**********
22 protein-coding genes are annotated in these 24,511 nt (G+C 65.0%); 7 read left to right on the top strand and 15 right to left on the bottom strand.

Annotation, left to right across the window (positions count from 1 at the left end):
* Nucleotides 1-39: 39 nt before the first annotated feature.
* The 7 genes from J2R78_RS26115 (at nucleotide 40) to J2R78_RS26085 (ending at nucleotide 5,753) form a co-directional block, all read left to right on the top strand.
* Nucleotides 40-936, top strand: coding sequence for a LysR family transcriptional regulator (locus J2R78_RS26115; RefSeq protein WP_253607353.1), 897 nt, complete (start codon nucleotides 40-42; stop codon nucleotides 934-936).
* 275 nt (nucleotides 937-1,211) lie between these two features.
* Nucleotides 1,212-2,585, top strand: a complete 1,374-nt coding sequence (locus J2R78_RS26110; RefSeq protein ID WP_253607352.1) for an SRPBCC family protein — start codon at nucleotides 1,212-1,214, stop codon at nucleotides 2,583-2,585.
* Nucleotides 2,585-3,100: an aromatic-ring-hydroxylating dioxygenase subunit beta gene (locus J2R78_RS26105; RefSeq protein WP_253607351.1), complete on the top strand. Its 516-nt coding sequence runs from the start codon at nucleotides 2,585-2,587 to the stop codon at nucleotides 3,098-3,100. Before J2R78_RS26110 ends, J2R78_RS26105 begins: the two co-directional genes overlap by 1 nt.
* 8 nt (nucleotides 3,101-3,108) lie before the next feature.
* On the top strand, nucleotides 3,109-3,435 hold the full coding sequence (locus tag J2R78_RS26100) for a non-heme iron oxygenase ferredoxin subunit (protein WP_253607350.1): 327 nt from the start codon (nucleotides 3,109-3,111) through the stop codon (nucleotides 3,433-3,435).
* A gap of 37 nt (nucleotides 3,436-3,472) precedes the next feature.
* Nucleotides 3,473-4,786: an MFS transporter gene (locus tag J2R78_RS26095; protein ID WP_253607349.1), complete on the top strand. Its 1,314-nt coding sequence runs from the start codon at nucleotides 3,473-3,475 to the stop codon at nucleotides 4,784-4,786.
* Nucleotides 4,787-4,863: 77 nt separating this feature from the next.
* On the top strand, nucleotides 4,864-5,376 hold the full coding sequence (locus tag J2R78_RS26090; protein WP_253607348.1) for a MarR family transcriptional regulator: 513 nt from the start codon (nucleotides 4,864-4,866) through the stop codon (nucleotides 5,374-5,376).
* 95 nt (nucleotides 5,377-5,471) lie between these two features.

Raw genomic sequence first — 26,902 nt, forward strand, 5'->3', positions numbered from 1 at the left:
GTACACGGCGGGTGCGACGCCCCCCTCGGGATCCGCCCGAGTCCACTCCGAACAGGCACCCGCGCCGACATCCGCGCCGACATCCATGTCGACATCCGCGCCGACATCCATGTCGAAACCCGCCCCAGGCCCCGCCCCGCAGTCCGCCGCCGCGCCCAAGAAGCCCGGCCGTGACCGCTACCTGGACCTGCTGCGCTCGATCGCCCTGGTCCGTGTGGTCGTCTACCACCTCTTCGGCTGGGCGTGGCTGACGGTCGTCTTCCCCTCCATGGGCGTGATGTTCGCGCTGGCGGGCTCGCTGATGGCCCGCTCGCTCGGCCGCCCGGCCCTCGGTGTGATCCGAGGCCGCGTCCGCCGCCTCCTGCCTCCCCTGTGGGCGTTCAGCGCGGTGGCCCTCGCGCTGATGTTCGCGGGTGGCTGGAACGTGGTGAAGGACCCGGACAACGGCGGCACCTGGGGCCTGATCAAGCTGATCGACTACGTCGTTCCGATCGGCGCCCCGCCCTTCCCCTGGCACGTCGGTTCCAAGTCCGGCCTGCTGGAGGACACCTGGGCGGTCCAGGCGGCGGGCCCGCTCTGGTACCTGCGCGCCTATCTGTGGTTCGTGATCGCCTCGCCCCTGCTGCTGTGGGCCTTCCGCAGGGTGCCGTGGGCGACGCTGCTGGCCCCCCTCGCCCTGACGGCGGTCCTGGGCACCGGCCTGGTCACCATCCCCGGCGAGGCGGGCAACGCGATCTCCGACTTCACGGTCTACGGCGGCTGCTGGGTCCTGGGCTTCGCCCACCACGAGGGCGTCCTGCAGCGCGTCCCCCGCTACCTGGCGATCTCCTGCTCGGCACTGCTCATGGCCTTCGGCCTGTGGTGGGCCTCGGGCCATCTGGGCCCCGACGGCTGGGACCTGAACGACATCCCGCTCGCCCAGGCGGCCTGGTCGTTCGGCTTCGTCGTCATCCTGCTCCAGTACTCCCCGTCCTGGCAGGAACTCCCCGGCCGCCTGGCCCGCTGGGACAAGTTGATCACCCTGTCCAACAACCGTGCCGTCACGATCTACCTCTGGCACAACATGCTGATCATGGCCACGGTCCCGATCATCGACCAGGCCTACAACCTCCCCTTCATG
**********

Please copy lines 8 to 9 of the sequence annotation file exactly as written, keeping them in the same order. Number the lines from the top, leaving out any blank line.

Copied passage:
* Nucleotides 2,585-3,100: an aromatic-ring-hydroxylating dioxygenase subunit beta gene (locus J2R78_RS26105; RefSeq protein WP_253607351.1), complete on the top strand. Its 516-nt coding sequence runs from the start codon at nucleotides 2,585-2,587 to the stop codon at nucleotides 3,098-3,100. Before J2R78_RS26110 ends, J2R78_RS26105 begins: the two co-directional genes overlap by 1 nt.
* 8 nt (nucleotides 3,101-3,108) lie before the next feature.